On reusing rod bolts, I’ve followed a fairly simple path. If the bolt torque coming free is known, if the bolt is not stretched in length when lying free on the table, and if the tightening torque process leads to similar elongation (and feel using the wrench as a qualitative sense) as previous, then I reuse bolts. A calibrated torque wrench is crucial if stretch is not being monitored.

Scientifically, if a bolt has only been used within its elastic response range (and bolt torque settings typically are 75% to 90% of the maximum in the elastic range), then the bolt may be expected to perform similarly on reuse unless some other damage to the bolt has occurred.

I would love to hear additional engineering, scientific, or experience helping guide this decision process for people. Thanks for further opinions.

…keeping in mind that the part of the bolt that is the weakest is likely to do most if not all of the stretching. That will be the unused part of the threads.

I’d like to find a study on this, but I’m thinking that if a bolt stretches at all, it’s got to do it first where the diameter is smallest, at the threads.

Has anyone seen a rod bolt break at any other place? (except a shear break of course as those will happen independent of torque).

1 Like

That is exactly what mechanical engineering books and bolt test failure studies say.

1 Like

Yea, but the second word is the important one. In a testing facility they have 100% control over the part.

Out here we have to assume the last guy had no idea of the torque he’s applied, and that bolt may have been used at the factory and more than once on the first rebuild because the guy torqued to check with Plastigage, again when he mixed up a cap, again to finally button up.

I’ll sleep at night having spent a paltry $130.00 or so on new bolts/nuts.

‘If’ doesn’t do it for me and makes reading the rest a waste of time.

You may be interested to search for posts in the Archive from the late Jerry Mouton about this topic, his summary, after blowing up his ARP bolt engine

( as I recall)…the ARP bolts have to be fitted very specially, as outlined, but new OEM S3 bolts were entirely adequate


I have a quandary with a pushrod 3.5 litre MkV engine that I have fitted 3.4 litre conrods from a XK engine to. The conrod bolts fitted are new but I do not know the brand, they look like the ARP bolts shown in Mikes paper towel photo, black with a tapered shank.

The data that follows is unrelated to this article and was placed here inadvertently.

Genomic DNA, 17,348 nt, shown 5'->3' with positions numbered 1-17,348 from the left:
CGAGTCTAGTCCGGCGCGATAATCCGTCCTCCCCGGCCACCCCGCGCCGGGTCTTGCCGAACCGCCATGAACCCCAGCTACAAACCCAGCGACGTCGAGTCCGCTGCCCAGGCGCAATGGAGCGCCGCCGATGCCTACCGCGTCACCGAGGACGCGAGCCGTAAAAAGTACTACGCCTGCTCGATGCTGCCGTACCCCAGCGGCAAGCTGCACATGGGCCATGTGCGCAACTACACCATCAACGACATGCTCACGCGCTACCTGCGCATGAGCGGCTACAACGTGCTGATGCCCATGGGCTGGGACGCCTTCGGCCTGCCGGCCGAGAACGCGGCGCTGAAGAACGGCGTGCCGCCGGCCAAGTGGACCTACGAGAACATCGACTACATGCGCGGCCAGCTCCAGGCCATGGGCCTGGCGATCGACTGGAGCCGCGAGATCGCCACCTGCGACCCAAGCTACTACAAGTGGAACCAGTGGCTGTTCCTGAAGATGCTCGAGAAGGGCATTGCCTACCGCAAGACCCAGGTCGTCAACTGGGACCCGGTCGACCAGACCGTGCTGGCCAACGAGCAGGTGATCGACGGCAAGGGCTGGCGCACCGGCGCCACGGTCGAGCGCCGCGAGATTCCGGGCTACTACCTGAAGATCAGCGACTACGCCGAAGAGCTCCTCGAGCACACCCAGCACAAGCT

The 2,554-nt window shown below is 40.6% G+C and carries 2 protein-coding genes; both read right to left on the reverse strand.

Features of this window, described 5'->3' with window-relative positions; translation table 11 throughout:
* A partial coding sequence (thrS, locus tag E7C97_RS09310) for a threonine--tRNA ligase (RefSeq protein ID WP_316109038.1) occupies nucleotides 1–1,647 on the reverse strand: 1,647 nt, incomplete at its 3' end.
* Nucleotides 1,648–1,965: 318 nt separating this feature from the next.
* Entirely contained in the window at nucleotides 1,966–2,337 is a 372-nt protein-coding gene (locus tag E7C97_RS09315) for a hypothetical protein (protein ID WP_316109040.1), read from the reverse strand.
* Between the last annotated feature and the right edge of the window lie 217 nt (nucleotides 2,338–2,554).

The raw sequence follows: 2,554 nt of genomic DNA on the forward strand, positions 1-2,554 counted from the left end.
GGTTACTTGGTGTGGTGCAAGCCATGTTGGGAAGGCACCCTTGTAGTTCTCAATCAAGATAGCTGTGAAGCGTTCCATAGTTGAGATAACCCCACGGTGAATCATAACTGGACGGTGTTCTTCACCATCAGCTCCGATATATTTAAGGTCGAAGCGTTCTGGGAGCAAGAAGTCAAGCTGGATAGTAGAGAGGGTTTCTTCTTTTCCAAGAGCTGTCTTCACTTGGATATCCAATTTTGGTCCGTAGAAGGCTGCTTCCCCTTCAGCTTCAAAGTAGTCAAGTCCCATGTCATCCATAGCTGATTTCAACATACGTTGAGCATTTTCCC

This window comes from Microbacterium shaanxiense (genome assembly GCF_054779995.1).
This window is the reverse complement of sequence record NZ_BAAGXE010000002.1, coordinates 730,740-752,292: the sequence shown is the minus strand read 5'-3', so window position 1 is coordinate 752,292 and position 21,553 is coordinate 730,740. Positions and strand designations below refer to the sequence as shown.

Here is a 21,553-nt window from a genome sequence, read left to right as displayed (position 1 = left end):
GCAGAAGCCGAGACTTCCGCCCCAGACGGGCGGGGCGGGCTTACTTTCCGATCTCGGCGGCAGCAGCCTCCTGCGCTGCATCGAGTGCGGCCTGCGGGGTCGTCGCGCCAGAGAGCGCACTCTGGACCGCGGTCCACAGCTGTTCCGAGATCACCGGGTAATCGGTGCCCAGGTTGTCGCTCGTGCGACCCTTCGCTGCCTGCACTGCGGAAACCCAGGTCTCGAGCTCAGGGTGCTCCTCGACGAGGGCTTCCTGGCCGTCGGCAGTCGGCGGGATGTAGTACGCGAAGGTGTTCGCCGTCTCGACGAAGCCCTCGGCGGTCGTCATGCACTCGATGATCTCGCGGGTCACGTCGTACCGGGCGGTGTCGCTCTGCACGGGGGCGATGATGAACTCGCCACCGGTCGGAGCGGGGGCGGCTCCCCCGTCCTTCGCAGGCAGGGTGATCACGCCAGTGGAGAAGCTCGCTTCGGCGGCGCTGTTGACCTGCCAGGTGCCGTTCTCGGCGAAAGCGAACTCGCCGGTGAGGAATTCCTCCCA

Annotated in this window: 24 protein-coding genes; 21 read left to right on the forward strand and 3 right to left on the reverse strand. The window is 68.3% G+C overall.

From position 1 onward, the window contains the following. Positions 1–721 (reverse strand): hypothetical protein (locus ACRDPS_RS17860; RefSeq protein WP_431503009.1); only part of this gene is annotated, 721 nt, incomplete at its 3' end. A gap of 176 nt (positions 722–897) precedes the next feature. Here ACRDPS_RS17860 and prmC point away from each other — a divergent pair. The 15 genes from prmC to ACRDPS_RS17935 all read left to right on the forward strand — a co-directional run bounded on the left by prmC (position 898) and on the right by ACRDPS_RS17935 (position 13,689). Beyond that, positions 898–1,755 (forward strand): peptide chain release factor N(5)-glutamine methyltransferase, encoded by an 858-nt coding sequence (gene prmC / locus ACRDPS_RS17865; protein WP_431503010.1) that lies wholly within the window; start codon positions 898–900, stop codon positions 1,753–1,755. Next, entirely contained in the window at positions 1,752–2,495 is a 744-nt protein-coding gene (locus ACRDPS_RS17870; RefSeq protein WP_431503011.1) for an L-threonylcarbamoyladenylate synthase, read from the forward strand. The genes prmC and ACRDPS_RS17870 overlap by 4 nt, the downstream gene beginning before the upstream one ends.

They were a very tight fit in the conrod & I had to torque them past the torque setting to get the heads of the bolt to sit flat on the conrod. I then loosened them off & retorqued to the correct tension. I didn’t record the torque to seat the bolts initially but as I remember it was a lot.

I haven’t run the engine, so what do all the experts think, drop the sump, buy new bolts that fit correctly? If so who sells the correct bolts that fit with no modifications?

Cheers Peter

Yes…if you just want to hold a constant load with the bolt.
If the bolt experiences a fluctuating load then the answer is…unfortunately…no.
There is a phenomenon called “fatigue failure” which is responsible for a lot of failure in bolted connections.
It’s moderately complicated but staying below the elastic limit is not the determining factor.
There is an engineering factor called “endurance limit” available to Engineers when using steel for fatigue design. For any “brew” of steel …ie the specification of the steel…there may be known the “endurance limit”…which is a stress level in the steel …below which the steel will not fail in fatigue. If you keep the stresses below THIS level then the bolt will not fail regardless of the number of stress cycles it experiences. Unfortunately…this stress level is so low that the fastener will be too big in modern applications to be acceptable. Generalisation of course…but there are ways of calculating the number of fatigue cycles a bolt will withstand. It is largely based on the mean stress in the bolt and the magnitude of the fluctuating stress in the bolt in use. And…it is statistical…so not absolute numbers…but a probability of failure at x million cycles.